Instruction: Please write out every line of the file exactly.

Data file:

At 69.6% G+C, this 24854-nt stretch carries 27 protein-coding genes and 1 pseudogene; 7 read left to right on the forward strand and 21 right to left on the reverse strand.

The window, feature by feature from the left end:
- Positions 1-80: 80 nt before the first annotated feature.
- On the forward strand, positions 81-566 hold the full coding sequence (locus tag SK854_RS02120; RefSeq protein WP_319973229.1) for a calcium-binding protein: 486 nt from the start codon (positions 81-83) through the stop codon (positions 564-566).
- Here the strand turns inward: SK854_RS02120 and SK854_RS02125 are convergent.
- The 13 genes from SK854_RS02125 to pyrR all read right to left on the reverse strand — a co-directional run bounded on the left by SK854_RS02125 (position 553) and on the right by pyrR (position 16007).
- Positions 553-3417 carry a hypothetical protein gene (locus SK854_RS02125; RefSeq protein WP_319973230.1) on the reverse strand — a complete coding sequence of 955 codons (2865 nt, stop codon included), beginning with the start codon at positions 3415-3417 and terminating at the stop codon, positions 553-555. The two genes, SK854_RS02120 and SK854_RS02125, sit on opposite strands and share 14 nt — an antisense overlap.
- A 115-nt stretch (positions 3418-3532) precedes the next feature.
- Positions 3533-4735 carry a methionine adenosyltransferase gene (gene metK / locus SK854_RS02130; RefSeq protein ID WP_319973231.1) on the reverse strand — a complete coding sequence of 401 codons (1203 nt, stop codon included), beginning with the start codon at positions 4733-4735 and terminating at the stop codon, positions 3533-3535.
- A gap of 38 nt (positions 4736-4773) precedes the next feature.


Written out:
At 69.6% G+C, this 24854-nt stretch carries 27 protein-coding genes and 1 pseudogene; 7 read left to right on the forward strand and 21 right to left on the reverse strand.

The window, feature by feature from the left end:
- Positions 1-80: 80 nt before the first annotated feature.
- On the forward strand, positions 81-566 hold the full coding sequence (locus tag SK854_RS02120; RefSeq protein WP_319973229.1) for a calcium-binding protein: 486 nt from the start codon (positions 81-83) through the stop codon (positions 564-566).
- Here the strand turns inward: SK854_RS02120 and SK854_RS02125 are convergent.
- The 13 genes from SK854_RS02125 to pyrR all read right to left on the reverse strand — a co-directional run bounded on the left by SK854_RS02125 (position 553) and on the right by pyrR (position 16007).
- Positions 553-3417 carry a hypothetical protein gene (locus SK854_RS02125; RefSeq protein WP_319973230.1) on the reverse strand — a complete coding sequence of 955 codons (2865 nt, stop codon included), beginning with the start codon at positions 3415-3417 and terminating at the stop codon, positions 553-555. The two genes, SK854_RS02120 and SK854_RS02125, sit on opposite strands and share 14 nt — an antisense overlap.
- A 115-nt stretch (positions 3418-3532) precedes the next feature.
- Positions 3533-4735 carry a methionine adenosyltransferase gene (gene metK / locus SK854_RS02130; RefSeq protein ID WP_319973231.1) on the reverse strand — a complete coding sequence of 401 codons (1203 nt, stop codon included), beginning with the start codon at positions 4733-4735 and terminating at the stop codon, positions 3533-3535.
- A gap of 38 nt (positions 4736-4773) precedes the next feature.